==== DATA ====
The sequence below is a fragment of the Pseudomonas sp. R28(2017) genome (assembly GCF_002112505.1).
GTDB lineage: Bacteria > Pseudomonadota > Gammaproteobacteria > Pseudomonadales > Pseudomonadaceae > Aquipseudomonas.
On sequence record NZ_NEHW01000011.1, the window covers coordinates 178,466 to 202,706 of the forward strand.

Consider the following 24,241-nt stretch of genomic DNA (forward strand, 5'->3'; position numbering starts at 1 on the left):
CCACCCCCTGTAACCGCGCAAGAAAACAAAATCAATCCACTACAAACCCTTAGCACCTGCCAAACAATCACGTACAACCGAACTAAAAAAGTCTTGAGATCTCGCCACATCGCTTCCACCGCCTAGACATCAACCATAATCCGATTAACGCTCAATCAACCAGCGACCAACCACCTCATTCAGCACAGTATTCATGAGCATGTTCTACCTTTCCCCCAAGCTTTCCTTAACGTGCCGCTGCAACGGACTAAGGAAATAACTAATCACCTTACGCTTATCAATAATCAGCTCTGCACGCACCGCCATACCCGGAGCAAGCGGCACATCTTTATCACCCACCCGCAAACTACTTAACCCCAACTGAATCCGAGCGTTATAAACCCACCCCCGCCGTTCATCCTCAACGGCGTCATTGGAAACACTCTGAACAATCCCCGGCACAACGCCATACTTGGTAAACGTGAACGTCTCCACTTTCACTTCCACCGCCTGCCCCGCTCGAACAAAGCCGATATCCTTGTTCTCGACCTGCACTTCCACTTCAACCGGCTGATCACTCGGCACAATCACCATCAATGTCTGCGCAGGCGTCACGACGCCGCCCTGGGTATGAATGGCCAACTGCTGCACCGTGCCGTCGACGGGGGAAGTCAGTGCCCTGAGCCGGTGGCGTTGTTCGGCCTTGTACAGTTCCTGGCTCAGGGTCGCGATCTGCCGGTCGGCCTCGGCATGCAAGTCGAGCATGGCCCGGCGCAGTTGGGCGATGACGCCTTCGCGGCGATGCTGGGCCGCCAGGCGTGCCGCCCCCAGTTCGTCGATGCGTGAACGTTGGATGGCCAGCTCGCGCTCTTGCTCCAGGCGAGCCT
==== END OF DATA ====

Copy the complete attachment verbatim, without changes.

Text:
The sequence below is a fragment of the Pseudomonas sp. R28(2017) genome (assembly GCF_002112505.1).
GTDB lineage: Bacteria > Pseudomonadota > Gammaproteobacteria > Pseudomonadales > Pseudomonadaceae > Aquipseudomonas.
On sequence record NZ_NEHW01000011.1, the window covers coordinates 178,466 to 202,706 of the forward strand.

Consider the following 24,241-nt stretch of genomic DNA (forward strand, 5'->3'; position numbering starts at 1 on the left):
CCACCCCCTGTAACCGCGCAAGAAAACAAAATCAATCCACTACAAACCCTTAGCACCTGCCAAACAATCACGTACAACCGAACTAAAAAAGTCTTGAGATCTCGCCACATCGCTTCCACCGCCTAGACATCAACCATAATCCGATTAACGCTCAATCAACCAGCGACCAACCACCTCATTCAGCACAGTATTCATGAGCATGTTCTACCTTTCCCCCAAGCTTTCCTTAACGTGCCGCTGCAACGGACTAAGGAAATAACTAATCACCTTACGCTTATCAATAATCAGCTCTGCACGCACCGCCATACCCGGAGCAAGCGGCACATCTTTATCACCCACCCGCAAACTACTTAACCCCAACTGAATCCGAGCGTTATAAACCCACCCCCGCCGTTCATCCTCAACGGCGTCATTGGAAACACTCTGAACAATCCCCGGCACAACGCCATACTTGGTAAACGTGAACGTCTCCACTTTCACTTCCACCGCCTGCCCCGCTCGAACAAAGCCGATATCCTTGTTCTCGACCTGCACTTCCACTTCAACCGGCTGATCACTCGGCACAATCACCATCAATGTCTGCGCAGGCGTCACGACGCCGCCCTGGGTATGAATGGCCAACTGCTGCACCGTGCCGTCGACGGGGGAAGTCAGTGCCCTGAGCCGGTGGCGTTGTTCGGCCTTGTACAGTTCCTGGCTCAGGGTCGCGATCTGCCGGTCGGCCTCGGCATGCAAGTCGAGCATGGCCCGGCGCAGTTGGGCGATGACGCCTTCGCGGCGATGCTGGGCCGCCAGGCGTGCCGCCCCCAGTTCGTCGATGCGTGAACGTTGGATGGCCAGCTCGCGCTCTTGCTCCAGGCGAGCCT